Having failed to find a passage in Southern Virginia, and perhaps part of Carolina, by late summer Lederer was ready to try again, in the northern part of the colony. "On the twentieth of August 1670, Col. Catlet of Virginia and my self, with nine English horse, and five Indians on foot, departed from the house of one Robert Talifer, and that night reached the falls of Rappahanock-river, in Indian Mantapeuck (near today's Fredericksburg). The next day we passed it over where it divides into two branches north and south (fork with the Rapidan), keeping the main branch north of us. The three and twentieth we found it so shallow, that it onely wet our horses hoofs. The four and twentieth we travelled thorow the Savanae amongst vast herds of red and fallow deer which stood gazing at us; and a little after, we came to the Promontories or spurs of the Apalataean-mountains." After four days of traveling, the party had reached what is today, Rappahannock County. Lederer describes how beautiful was the sight of the Savanae, an area with marshes and waterfalls beyond, created by melting snow, beginning about the first of June. "Their verdure is wonderful pleasant to the eye, especially of such as having travelled through the shade of the vast forest, come out of a melacholy darkness of a sudden, into a clear and open skie... and flowry meads."


According to Harry Strickler, the Savanae, Latin plural of Savana, means many valleys with meadows, like the area along Route 522 between Chester Gap and Sperryville, and beyond, following route 231 south. During the 17th Century, the continent was nearing the end of a "mini-ice age" and the snow was on the mountains until June. The low grounds "at the foot of the Apalataeans, which all the winter, spring, and part of the summer, lie under snow or water". Such moist conditions created lovely "flowry meads" by August.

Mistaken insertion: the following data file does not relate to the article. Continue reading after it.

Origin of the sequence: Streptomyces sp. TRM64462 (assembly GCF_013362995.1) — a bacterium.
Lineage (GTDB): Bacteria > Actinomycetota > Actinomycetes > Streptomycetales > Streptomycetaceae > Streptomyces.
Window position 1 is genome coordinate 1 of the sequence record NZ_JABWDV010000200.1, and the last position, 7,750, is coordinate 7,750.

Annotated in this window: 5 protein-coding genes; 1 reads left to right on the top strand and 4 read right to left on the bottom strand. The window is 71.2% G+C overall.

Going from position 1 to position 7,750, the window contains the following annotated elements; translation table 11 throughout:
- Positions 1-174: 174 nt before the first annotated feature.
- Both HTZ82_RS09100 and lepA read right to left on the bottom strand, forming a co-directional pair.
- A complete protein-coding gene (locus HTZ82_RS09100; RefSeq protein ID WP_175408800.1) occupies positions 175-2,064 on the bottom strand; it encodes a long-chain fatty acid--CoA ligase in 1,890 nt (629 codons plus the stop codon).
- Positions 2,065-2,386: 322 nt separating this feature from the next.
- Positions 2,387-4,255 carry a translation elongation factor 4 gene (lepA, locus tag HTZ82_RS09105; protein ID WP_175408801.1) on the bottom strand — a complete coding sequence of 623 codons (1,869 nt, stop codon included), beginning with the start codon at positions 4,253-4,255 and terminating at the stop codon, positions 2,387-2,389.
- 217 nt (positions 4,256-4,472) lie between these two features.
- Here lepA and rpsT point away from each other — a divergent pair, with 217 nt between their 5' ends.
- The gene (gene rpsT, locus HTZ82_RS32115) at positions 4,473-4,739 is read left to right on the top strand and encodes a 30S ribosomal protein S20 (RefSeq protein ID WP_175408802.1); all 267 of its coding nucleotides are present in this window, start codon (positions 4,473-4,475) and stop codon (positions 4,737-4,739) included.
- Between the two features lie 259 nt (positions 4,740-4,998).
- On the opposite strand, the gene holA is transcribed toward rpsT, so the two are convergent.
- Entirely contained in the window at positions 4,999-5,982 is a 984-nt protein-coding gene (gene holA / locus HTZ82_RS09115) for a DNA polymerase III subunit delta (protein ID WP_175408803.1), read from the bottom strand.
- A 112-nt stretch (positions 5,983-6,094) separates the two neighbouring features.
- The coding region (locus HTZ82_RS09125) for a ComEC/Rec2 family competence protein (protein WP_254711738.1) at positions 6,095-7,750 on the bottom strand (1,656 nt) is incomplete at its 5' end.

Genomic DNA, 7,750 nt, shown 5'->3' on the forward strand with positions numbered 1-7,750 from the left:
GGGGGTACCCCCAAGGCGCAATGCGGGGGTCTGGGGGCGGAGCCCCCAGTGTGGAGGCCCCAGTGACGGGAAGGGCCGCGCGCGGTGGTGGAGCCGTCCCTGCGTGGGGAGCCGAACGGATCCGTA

"The six and twentieth of August we came to the monntains, where finding no horseway up, we alighted, and left our horses with two or three Indians below, whilst we went up afoot. The ascent was so steep, the cold so intense, and we so tired, that having with much ado gained the top of one of the highest, we drank the kings health in brandy, gave the mountain his name (Mons Car Reg, Mount Charles, King), and agreed to return back again, having no encouragement from that prospect to proceed to a further discovery; since from hence we saw another mountain, bearing north and by west to us, of a prodigious height." Once again, there was no passage to the Indian Ocean.


Where was King Charles Mountain? Obviously, since the party had not followed the Rappahannock River to its source near Chester Gap, they had crossed the foothills farther south than originally thought, perhaps near Poe's Mountain. When the monument on Route 55 was dedicated to Lederer, it was thought that Mons Car Reg was near Front Royal. Some have more recently thought that Compton Peak deserves the honor. However, a comparison of Lederer's map sketch with the topography north of Washington, VA leads me to believe that he was probably on North Marshall, having crossed the smaller mountain located just north of The Peak. Everyone is entitled to at least one guess!



The Discoveries of John Lederer, Sir William Talbot, 1672
Discoveries of John Lederer, Harry M. Strickler, Shenandoah Magazine, January-March 1938

©Walt Smith